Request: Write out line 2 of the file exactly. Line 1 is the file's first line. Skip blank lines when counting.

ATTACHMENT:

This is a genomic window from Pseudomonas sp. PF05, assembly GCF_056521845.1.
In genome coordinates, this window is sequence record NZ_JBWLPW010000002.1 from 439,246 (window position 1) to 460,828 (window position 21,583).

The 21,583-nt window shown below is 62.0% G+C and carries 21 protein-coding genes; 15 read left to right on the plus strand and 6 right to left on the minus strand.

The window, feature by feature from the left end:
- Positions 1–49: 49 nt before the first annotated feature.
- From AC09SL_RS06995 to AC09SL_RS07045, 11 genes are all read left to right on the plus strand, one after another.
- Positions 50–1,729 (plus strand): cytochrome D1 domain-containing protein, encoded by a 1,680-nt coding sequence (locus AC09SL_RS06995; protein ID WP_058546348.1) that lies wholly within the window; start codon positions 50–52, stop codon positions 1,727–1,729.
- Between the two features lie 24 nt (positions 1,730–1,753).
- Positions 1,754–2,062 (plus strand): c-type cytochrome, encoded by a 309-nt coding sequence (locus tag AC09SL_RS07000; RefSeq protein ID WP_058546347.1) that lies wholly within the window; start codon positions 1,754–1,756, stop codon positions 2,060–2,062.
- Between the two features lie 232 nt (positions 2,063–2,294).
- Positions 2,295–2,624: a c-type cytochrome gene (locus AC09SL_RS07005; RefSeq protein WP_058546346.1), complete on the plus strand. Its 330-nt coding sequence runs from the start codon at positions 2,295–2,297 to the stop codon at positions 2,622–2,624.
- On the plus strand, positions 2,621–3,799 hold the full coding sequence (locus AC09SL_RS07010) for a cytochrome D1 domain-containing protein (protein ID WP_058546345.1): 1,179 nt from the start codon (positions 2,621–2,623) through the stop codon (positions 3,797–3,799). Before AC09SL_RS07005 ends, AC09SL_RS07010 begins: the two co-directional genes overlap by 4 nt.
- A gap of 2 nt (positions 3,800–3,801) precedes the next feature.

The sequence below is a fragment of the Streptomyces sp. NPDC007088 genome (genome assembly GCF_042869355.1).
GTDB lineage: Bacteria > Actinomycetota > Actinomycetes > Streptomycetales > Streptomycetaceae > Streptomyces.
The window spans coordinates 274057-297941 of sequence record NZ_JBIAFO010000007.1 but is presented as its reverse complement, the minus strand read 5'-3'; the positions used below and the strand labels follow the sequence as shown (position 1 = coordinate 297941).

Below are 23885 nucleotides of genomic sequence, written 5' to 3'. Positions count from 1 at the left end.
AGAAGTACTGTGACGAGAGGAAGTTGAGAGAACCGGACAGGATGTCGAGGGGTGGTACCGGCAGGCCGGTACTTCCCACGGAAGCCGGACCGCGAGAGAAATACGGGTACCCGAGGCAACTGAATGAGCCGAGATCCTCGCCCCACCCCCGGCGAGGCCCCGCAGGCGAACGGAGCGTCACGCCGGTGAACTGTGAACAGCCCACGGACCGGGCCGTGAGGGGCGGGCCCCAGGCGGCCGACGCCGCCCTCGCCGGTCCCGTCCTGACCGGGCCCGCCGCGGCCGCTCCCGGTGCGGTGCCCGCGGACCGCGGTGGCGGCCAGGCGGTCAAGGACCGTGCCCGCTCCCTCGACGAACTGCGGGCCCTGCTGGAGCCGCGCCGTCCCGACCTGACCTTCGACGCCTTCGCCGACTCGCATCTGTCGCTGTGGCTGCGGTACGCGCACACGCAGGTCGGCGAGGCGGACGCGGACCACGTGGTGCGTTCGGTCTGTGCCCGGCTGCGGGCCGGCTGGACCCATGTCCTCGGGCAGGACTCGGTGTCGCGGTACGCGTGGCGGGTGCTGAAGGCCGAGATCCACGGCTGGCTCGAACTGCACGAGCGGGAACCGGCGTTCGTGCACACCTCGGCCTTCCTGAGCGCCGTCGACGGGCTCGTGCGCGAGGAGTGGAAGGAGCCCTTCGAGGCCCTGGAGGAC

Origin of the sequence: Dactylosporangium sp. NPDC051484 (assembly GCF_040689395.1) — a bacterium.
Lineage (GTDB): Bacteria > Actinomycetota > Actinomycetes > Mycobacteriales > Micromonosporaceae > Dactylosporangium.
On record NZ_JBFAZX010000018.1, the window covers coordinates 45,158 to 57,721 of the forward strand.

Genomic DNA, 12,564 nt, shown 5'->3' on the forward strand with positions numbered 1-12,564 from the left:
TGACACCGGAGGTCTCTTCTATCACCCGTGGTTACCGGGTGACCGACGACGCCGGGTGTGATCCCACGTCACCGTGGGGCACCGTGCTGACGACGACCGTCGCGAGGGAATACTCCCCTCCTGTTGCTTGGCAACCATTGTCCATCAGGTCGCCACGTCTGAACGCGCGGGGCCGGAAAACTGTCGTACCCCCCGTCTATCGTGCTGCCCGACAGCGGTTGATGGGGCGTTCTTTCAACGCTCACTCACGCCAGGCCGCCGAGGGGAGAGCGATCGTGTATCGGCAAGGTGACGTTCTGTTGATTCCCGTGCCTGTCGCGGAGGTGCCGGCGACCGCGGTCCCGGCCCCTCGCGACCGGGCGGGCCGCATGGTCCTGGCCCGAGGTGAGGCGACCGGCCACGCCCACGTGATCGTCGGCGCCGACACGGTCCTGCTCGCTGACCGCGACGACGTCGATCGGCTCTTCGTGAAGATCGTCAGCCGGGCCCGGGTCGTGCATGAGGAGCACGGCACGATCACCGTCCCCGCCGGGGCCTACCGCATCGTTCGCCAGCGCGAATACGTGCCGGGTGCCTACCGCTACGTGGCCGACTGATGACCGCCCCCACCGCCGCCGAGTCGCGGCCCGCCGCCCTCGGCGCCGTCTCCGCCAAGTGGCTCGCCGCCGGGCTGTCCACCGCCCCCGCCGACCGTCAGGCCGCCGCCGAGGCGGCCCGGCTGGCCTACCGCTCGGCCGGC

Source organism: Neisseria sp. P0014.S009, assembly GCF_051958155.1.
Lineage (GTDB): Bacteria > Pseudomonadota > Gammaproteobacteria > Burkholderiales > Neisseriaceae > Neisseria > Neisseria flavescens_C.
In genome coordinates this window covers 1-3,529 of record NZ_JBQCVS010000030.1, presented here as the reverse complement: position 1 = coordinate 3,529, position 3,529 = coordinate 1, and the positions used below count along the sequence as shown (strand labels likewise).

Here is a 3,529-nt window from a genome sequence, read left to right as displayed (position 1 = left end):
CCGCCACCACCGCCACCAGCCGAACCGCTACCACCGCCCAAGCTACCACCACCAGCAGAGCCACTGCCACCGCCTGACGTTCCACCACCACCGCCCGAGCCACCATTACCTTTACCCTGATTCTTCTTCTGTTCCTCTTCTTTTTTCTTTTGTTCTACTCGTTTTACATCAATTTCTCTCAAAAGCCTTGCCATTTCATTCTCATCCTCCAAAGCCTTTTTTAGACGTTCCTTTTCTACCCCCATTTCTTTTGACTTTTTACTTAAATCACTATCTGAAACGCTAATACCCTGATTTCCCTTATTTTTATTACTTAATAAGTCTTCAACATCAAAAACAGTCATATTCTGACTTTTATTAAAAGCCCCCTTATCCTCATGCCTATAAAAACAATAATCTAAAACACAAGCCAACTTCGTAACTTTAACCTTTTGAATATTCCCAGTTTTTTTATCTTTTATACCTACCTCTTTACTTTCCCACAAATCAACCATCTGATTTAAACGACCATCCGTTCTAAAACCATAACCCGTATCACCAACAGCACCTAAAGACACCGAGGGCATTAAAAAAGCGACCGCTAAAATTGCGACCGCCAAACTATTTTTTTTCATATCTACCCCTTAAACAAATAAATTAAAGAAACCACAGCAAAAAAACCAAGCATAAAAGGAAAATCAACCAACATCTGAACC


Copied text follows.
In genome coordinates, this window is sequence record NZ_JBWLPW010000002.1 from 439,246 (window position 1) to 460,828 (window position 21,583).